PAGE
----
ScreenCraft Works, a new virtual community, has revealed a mentoring scheme for under-represented production and post-production talent to enhance their careers via international connections.

The ScreenCraft Works International Mentoring Scheme will provide structured career development for marginalized craft talent, matching a mentee with a mentor from a different country, to share knowledge and experience, widen employment and peer-to-peer networks and bring new cultural perspectives to local and international productions, virtually.

Elizabeth McIntyre, former CEO and festival director of the U.K.’s Sheffield Doc/Fest and Rebecca del Tufo, previously programmer at independent community cinema Saffron Screen, are co-directors of the scheme.

McIntyre and del Tufo said: “With new, dynamic flexible-working and virtual production cultures, ScreenCraft Works aims to widen access to healthy career development in those craft roles which can be conducted remotely and internationally. Our mentoring scheme will support marginalized talent at all career stages, celebrating the diversity of creative and technical expertise. In an often-fragmented world, we want to connect the broadest range of global talent and amplify the breadth of craft contribution to screen magic.”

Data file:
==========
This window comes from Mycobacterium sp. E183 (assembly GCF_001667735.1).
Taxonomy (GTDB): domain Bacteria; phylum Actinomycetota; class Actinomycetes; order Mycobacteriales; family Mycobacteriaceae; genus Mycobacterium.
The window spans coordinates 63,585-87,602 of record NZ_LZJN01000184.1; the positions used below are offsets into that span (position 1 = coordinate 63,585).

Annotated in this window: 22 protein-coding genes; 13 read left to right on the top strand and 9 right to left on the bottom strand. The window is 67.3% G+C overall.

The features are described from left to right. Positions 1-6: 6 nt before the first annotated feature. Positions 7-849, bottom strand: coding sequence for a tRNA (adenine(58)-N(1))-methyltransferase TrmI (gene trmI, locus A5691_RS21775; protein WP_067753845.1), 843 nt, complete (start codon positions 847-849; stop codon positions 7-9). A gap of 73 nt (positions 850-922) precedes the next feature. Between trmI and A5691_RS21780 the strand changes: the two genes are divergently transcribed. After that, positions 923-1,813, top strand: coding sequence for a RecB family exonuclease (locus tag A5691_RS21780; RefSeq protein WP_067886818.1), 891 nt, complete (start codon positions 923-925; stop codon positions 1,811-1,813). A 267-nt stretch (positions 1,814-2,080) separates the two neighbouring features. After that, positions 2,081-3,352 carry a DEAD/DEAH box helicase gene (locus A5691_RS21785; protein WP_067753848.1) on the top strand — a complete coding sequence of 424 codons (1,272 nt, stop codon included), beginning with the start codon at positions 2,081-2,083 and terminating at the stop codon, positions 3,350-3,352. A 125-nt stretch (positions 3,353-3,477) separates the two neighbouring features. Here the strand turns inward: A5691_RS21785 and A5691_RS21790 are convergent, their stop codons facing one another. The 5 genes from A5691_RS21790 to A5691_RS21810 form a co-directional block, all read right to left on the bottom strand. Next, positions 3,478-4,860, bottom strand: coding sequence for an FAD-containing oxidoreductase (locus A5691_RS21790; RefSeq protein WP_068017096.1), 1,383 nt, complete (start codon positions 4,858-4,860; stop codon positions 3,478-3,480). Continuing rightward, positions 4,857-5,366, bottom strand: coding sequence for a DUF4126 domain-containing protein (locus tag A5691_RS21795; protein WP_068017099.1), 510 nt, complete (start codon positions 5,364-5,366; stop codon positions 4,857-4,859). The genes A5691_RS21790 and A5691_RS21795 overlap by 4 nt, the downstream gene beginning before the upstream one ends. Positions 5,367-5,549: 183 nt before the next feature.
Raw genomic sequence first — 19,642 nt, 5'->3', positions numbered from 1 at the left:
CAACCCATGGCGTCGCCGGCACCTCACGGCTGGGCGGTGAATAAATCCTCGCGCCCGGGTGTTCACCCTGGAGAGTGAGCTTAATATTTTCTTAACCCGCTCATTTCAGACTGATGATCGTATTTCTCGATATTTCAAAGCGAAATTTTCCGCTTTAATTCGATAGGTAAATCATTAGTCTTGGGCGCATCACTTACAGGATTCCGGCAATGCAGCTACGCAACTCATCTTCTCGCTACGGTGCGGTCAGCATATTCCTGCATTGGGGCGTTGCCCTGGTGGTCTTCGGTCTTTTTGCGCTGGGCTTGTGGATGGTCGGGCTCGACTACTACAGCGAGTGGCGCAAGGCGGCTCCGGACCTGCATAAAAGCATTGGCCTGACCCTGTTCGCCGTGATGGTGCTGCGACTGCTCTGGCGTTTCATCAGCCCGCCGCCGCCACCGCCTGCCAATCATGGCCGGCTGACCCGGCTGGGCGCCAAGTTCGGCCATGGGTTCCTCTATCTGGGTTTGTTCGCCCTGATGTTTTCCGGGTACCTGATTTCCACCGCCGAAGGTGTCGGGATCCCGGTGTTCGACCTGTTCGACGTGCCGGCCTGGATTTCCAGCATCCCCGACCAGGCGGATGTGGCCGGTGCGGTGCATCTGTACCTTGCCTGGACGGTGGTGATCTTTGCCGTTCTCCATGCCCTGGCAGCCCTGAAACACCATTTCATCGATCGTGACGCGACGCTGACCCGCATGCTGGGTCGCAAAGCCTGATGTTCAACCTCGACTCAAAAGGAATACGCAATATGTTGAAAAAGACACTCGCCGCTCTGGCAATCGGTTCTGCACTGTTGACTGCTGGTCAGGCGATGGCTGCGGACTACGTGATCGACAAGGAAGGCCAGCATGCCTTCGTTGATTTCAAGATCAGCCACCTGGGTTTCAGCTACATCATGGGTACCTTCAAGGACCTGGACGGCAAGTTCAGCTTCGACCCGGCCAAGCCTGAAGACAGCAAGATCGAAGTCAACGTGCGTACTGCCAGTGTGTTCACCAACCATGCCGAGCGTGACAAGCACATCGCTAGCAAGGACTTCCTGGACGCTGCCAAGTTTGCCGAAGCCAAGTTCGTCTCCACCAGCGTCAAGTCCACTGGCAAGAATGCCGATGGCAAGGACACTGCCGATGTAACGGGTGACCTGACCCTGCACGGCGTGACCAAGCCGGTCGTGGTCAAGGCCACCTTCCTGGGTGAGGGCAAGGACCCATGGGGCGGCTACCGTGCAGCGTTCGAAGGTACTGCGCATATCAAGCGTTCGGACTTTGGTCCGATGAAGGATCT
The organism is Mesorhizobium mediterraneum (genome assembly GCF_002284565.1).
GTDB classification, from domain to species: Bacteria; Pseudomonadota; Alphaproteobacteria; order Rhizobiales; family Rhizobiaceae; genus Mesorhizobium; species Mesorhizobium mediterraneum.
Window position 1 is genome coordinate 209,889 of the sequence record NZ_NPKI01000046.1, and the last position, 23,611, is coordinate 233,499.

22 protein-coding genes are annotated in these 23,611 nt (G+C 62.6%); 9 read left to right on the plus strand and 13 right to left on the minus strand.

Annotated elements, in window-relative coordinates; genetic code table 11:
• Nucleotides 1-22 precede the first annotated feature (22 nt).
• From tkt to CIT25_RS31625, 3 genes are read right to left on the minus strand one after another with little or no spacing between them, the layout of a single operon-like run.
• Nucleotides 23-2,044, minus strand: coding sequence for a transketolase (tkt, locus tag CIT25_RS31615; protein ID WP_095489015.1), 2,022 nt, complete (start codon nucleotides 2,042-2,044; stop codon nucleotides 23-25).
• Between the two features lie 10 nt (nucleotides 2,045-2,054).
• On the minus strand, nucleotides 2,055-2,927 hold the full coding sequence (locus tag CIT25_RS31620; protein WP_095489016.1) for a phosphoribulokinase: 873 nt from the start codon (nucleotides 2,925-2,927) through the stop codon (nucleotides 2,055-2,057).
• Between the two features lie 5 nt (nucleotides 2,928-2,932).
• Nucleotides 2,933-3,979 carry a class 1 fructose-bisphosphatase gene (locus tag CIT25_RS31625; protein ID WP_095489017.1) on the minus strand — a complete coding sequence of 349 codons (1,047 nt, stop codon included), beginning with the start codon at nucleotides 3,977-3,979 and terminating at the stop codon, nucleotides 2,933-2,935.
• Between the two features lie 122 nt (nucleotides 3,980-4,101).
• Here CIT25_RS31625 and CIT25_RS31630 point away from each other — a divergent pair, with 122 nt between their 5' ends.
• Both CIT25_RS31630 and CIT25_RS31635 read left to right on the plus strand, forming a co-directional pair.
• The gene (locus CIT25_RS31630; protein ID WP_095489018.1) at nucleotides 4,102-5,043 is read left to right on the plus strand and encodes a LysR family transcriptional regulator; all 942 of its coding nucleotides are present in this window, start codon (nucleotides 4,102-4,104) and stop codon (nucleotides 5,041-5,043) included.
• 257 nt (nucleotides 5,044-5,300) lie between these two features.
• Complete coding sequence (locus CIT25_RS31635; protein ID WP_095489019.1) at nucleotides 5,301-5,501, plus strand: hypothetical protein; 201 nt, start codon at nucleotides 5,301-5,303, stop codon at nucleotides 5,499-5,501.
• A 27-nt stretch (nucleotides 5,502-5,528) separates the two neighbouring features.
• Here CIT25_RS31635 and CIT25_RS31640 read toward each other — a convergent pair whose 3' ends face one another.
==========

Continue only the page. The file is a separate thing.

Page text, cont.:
The scheme is supported by Brunel University London. Niki Ashby, senior lecturer in digital film technologies and program lead for BA film production and BA film and TV studies, said: “Providing opportunities for under-represented talent in film and TV craft roles is a commitment we share with our partners. With our inclusive, international and green approach to preparing students for local and global careers, this scheme aligns perfectly with our teaching values.”

The scheme’s first mentoring program is now open for applications from both mentees and mentors and will match U.K.-based mentees with a mentor from another country. It will run for nine months and is designed to be conducted alongside any work. The U.K.-based mentees can be any nationality and be at any career stage. The volunteer mentors will typically be one or two career stages ahead of their mentee. Mentees will take part in online one-to-one mentoring sessions and networking events, attend online masterclasses and be invited to give their own talk.

The program is part of the ScreenSkills Mentoring Network, which is supported by the BFI.

Jane Saunders, mentoring manager at ScreenSkills, said: “ScreenSkills is pleased to be working on a new cross-border mentoring scheme, where international knowledge exchange enriches both local productions and international co-pros, as well as supporting under-represented craft talent.”